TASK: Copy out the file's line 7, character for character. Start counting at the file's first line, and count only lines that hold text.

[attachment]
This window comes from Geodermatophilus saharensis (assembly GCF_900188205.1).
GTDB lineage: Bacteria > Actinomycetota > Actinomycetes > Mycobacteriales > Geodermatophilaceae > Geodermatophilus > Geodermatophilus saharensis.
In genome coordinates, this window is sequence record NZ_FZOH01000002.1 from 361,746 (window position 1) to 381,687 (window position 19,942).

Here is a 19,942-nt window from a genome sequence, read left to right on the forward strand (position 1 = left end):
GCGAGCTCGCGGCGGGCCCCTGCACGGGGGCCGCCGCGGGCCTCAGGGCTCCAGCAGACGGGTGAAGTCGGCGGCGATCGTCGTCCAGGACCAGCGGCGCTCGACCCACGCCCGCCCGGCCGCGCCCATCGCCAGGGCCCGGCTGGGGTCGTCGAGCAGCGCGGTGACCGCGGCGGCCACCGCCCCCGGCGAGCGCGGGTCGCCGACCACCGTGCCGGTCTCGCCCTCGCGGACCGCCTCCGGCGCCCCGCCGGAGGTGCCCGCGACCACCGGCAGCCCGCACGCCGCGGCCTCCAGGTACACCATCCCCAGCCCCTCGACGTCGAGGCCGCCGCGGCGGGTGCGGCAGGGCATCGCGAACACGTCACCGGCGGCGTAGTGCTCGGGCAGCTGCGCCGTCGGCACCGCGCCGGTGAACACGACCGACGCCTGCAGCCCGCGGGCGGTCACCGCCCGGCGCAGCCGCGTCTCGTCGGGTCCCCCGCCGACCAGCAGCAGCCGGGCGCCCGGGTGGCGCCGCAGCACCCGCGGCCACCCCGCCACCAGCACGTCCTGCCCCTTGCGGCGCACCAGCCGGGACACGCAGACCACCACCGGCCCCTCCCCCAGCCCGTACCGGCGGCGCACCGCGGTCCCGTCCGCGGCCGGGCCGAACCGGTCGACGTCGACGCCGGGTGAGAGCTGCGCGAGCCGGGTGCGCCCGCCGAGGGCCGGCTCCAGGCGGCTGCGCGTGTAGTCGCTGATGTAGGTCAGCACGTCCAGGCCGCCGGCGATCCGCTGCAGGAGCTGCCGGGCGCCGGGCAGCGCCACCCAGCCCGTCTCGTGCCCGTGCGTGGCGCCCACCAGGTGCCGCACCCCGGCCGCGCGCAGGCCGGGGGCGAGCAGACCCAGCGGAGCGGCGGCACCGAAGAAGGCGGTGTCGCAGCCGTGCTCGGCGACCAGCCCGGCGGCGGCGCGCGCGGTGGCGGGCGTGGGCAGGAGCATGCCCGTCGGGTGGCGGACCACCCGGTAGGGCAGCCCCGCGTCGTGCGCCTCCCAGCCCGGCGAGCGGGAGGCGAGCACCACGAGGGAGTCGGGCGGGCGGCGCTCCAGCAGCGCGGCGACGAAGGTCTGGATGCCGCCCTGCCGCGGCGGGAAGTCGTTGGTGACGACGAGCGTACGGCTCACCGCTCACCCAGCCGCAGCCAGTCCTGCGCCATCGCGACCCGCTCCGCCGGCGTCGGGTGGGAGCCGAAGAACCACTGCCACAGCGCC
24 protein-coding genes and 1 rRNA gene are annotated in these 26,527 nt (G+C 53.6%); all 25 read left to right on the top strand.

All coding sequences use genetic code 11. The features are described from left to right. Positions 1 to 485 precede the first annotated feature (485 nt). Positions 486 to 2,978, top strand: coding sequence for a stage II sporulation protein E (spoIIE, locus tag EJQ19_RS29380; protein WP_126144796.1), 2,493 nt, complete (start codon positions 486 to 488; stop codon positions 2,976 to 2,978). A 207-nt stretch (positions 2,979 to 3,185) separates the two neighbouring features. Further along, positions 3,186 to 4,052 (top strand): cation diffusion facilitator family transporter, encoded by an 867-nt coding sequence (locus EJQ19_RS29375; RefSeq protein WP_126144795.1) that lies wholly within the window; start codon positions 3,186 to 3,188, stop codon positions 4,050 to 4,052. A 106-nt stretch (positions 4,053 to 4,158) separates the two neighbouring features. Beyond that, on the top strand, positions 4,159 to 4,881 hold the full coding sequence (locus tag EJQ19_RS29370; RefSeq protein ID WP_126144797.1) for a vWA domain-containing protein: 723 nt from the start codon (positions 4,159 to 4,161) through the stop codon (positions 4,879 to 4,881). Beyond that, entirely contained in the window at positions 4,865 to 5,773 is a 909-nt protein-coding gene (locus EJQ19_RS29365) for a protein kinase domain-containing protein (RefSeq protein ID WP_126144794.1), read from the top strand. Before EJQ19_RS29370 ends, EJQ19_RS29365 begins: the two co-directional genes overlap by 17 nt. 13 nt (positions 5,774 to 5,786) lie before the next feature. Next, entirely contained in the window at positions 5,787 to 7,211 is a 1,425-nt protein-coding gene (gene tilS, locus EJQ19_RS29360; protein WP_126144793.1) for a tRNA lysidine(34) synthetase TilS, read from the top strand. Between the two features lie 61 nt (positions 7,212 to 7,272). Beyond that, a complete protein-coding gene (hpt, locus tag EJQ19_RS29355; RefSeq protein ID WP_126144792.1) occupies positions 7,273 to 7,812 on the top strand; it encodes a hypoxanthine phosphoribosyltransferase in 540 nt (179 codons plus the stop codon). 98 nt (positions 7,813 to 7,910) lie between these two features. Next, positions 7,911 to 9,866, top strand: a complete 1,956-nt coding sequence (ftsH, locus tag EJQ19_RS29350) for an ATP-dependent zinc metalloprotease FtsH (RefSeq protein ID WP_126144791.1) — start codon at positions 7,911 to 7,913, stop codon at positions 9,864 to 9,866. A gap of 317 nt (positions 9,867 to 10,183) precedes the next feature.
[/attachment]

All coding sequences use genetic code 11. The features are described from left to right. Positions 1 to 485 precede the first annotated feature (485 nt). Positions 486 to 2,978, top strand: coding sequence for a stage II sporulation protein E (spoIIE, locus tag EJQ19_RS29380; protein WP_126144796.1), 2,493 nt, complete (start codon positions 486 to 488; stop codon positions 2,976 to 2,978). A 207-nt stretch (positions 2,979 to 3,185) separates the two neighbouring features. Further along, positions 3,186 to 4,052 (top strand): cation diffusion facilitator family transporter, encoded by an 867-nt coding sequence (locus EJQ19_RS29375; RefSeq protein WP_126144795.1) that lies wholly within the window; start codon positions 3,186 to 3,188, stop codon positions 4,050 to 4,052. A 106-nt stretch (positions 4,053 to 4,158) separates the two neighbouring features. Beyond that, on the top strand, positions 4,159 to 4,881 hold the full coding sequence (locus tag EJQ19_RS29370; RefSeq protein ID WP_126144797.1) for a vWA domain-containing protein: 723 nt from the start codon (positions 4,159 to 4,161) through the stop codon (positions 4,879 to 4,881). Beyond that, entirely contained in the window at positions 4,865 to 5,773 is a 909-nt protein-coding gene (locus EJQ19_RS29365) for a protein kinase domain-containing protein (RefSeq protein ID WP_126144794.1), read from the top strand. Before EJQ19_RS29370 ends, EJQ19_RS29365 begins: the two co-directional genes overlap by 17 nt. 13 nt (positions 5,774 to 5,786) lie before the next feature. Next, entirely contained in the window at positions 5,787 to 7,211 is a 1,425-nt protein-coding gene (gene tilS, locus EJQ19_RS29360; protein WP_126144793.1) for a tRNA lysidine(34) synthetase TilS, read from the top strand. Between the two features lie 61 nt (positions 7,212 to 7,272). Beyond that, a complete protein-coding gene (hpt, locus tag EJQ19_RS29355; RefSeq protein ID WP_126144792.1) occupies positions 7,273 to 7,812 on the top strand; it encodes a hypoxanthine phosphoribosyltransferase in 540 nt (179 codons plus the stop codon). 98 nt (positions 7,813 to 7,910) lie between these two features. Next, positions 7,911 to 9,866, top strand: a complete 1,956-nt coding sequence (ftsH, locus tag EJQ19_RS29350) for an ATP-dependent zinc metalloprotease FtsH (RefSeq protein ID WP_126144791.1) — start codon at positions 7,911 to 7,913, stop codon at positions 9,864 to 9,866. A gap of 317 nt (positions 9,867 to 10,183) precedes the next feature.